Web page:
(White Jaguar TV) Department S: Who Plays the Dummy?
Department S is one of my all-time favourite shows, simply because the plots are insane and the characters wild. It is as if they looked at every other show, dropped a few LSD and started writing what they saw. I have really noticed the difference coming from other ITC shows for these posts, and have also realised that the comparison of different shows is another thing we miss out on with the tendency to binge watch box sets.
On the other hand this one has been so confusing. The moral is, if you have two or more cars written off during the course of a show, don't make two of them white. It makes it terribly confusing to Google five decades later. Even the internet movie car database, which is otherwise scarily precise, seems to have got confused. Anyway as far as I can tell the first white car to crash, which is driven by a dummy, is a first generation Chevrolet Corvair (don't tell me if it isn't!). I went to the trouble of finding out because I was interested by its transatlantic styling, which contrasts with the other cars. I'm wondering whether it was because of ITC's eye to its American market. I mean, they had a strategy based on the idea that having an American star would make the show appealing to the American market. They may well have thought the same about cars. Neither idea makes a great deal of sense to me. You don't see people queueing up for films based on the nationality of the actors, except where it's a very niche local cultural thing, such as the Mexican masked wrestlers who also made films. Of course this still can't explain the phenomenon that is Jason King, who I assume was a native of Cloud Cuckoo Land, but that's a whole other thing. And ITC obviously hadn't noticed that some Americans looove all things English and call themselves Anglophile. Anyway, I will never know whether ITC's policy of casting by nationality explains the sudden appearance of a crashed Chevrolet here.
It's also not explained by economics. You would think a studio tight enough to keep reusing footage of one car crashing wouldn't suddenly splash out on an American car to crash. It stands out from the legendary Jaguar and a British banger would have been more obvious. I have also had some difficulty finding out whether they were sold here in any great numbers or whether that one would have been imported by an enthusiast. There is an irony, though, that the car driven by a dummy has a reputation for bad handling, indeed of being dangerous, rightly or wrongly. There was an earlier Czech brand of car, Tatra, using the same rear engine with swing suspension combination, which was considered so dangerous that Hitler forbade his senior officers from using them at all! However this knowledge doesn't seem to have got through to Chevrolet and this reputation killed the car.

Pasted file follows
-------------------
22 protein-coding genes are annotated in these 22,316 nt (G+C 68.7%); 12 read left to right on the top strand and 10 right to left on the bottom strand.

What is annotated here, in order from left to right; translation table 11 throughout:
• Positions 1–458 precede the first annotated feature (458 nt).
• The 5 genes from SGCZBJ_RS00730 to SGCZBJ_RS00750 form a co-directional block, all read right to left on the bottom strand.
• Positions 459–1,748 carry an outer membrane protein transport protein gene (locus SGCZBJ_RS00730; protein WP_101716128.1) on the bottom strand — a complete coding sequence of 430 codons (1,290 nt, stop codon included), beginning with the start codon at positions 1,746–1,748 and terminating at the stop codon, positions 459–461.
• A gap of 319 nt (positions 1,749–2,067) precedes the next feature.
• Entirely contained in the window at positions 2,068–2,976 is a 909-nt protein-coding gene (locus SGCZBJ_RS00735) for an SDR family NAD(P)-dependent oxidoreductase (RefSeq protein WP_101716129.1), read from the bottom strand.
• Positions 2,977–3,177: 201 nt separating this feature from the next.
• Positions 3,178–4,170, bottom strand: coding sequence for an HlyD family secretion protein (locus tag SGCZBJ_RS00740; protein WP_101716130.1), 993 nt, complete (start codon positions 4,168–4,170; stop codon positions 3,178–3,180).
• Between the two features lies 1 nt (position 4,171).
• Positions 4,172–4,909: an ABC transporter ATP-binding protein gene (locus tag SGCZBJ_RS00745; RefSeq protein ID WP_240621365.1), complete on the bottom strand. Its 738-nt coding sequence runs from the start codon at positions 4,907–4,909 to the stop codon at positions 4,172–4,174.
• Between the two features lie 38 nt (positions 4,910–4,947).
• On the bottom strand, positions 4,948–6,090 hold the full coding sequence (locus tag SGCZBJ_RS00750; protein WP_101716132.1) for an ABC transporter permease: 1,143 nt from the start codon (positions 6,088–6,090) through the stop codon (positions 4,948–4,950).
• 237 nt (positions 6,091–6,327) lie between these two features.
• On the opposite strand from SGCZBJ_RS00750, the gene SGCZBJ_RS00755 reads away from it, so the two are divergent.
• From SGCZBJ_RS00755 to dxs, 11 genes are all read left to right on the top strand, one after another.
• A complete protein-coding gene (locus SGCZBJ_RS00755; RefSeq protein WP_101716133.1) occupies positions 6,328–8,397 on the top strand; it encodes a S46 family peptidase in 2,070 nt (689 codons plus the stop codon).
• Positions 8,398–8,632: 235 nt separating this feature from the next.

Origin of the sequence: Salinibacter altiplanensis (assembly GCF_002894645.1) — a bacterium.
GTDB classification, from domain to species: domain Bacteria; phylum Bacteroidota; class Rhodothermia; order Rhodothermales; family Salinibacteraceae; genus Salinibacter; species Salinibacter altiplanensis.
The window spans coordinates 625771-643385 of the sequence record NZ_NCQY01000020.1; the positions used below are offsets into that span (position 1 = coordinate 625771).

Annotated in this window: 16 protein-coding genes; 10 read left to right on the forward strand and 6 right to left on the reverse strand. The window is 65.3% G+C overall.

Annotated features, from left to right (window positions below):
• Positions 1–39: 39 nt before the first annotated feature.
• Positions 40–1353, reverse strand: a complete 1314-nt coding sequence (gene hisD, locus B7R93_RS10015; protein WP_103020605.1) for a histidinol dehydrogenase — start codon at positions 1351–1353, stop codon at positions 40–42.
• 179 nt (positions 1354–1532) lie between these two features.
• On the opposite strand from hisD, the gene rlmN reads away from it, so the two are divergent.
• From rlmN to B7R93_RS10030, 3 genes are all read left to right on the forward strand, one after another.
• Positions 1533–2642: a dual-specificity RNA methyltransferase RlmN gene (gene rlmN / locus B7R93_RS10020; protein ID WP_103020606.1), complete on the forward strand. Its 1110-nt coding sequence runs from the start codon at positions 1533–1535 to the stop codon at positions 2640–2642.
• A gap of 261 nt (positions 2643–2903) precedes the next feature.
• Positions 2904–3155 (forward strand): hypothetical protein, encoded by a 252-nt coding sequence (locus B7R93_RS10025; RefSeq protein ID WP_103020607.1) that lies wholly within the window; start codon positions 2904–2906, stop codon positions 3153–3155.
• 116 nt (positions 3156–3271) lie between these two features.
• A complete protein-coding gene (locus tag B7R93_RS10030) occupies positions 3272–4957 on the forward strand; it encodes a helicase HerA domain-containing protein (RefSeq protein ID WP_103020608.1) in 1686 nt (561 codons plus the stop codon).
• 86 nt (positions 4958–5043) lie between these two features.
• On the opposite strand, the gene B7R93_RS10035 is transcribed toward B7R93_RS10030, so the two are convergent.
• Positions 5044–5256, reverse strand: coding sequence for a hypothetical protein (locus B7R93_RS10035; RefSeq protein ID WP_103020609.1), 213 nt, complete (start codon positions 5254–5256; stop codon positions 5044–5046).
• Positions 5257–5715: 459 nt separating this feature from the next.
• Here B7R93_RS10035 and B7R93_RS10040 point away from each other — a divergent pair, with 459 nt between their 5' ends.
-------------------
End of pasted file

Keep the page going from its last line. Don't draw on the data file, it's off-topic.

So... several crashes and loads of chase action. Much of it against a green background, which personally I really like. That is actually what I think I like best about Department S, that everything is slightly overdone but unreal. Here of course it draws on the frequent subject of technology, and in the area of cars, which would cause much anxiety. In 1964 in the market just round the corner from my prestigious apartment a system of automated parking was used for three days. And then never used again because people just wouldn't trust their cars to it! It wasn't even very automated, just a system where the cars were put on trolleys, making the required space much smaller than for a car park where you drive round. And certainly nowhere near the automatic parking which is a commonplace now!
When the Jaguar crash comes it is very effectively set up with great attention to detail and calculated to be tense. In fact I think the full effectiveness of this episode is that it deals very lightly with a really scary subject which is definitely the stuff of nightmares!
A blog I recommend very highly, Department S Reviews has some interesting things to say about this episode and its placement in the run, so I won't repeat them here. As far as I can see this is a fan favourite, largely because of the human relations aspect within the Department S team. I like the way Annabelle plucks Jason King from his captors.
I think my favourite bit is the scene in the pub where a woman is making eyes at Jason King, not the most obviously heterosexual man in the world for a start. He arranges times with Sullivan to allow a date with the woman, but when she is collected by another man, who addresses her as darling so is obviously romantically involved, he pulls back the times by two and a half hours. So a date with Jason King lasts two and a half hours, ladies. It is the most hilarious thing ever, not least that she is giving him eyes but King is only ever a spare! I'm not sure whether this reflects on him, on her, or on the kind of woman he attracts. None of this ridiculousness stopped Peter Wyngarde being mobbed by adoring female fans! If you admit to remembering the seventies you weren't there!